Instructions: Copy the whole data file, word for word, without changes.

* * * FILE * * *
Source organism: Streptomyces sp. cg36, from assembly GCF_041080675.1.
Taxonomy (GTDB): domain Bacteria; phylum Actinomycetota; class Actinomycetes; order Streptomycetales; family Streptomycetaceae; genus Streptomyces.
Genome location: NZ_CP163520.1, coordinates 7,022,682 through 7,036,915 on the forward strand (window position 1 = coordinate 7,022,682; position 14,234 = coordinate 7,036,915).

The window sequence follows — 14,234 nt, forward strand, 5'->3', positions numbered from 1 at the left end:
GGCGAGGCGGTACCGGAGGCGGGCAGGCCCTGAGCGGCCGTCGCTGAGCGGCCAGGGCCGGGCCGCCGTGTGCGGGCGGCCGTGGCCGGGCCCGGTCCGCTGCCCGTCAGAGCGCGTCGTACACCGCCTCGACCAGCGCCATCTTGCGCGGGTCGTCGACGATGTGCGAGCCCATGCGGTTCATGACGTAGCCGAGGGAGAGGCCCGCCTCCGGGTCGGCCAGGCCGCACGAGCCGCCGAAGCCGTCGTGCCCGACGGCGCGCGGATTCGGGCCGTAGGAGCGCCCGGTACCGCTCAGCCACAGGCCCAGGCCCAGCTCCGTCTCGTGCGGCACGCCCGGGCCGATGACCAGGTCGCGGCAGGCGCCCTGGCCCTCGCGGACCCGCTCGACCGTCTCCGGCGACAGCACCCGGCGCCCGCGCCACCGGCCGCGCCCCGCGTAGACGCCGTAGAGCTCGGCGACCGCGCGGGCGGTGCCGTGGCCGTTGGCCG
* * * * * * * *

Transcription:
Source organism: Streptomyces sp. cg36, from assembly GCF_041080675.1.
Taxonomy (GTDB): domain Bacteria; phylum Actinomycetota; class Actinomycetes; order Streptomycetales; family Streptomycetaceae; genus Streptomyces.
Genome location: NZ_CP163520.1, coordinates 7,022,682 through 7,036,915 on the forward strand (window position 1 = coordinate 7,022,682; position 14,234 = coordinate 7,036,915).

The window sequence follows — 14,234 nt, forward strand, 5'->3', positions numbered from 1 at the left end:
GGCGAGGCGGTACCGGAGGCGGGCAGGCCCTGAGCGGCCGTCGCTGAGCGGCCAGGGCCGGGCCGCCGTGTGCGGGCGGCCGTGGCCGGGCCCGGTCCGCTGCCCGTCAGAGCGCGTCGTACACCGCCTCGACCAGCGCCATCTTGCGCGGGTCGTCGACGATGTGCGAGCCCATGCGGTTCATGACGTAGCCGAGGGAGAGGCCCGCCTCCGGGTCGGCCAGGCCGCACGAGCCGCCGAAGCCGTCGTGCCCGACGGCGCGCGGATTCGGGCCGTAGGAGCGCCCGGTACCGCTCAGCCACAGGCCCAGGCCCAGCTCCGTCTCGTGCGGCACGCCCGGGCCGATGACCAGGTCGCGGCAGGCGCCCTGGCCCTCGCGGACCCGCTCGACCGTCTCCGGCGACAGCACCCGGCGCCCGCGCCACCGGCCGCGCCCCGCGTAGACGCCGTAGAGCTCGGCGACCGCGCGGGCGGTGCCGTGGCCGTTGGCCG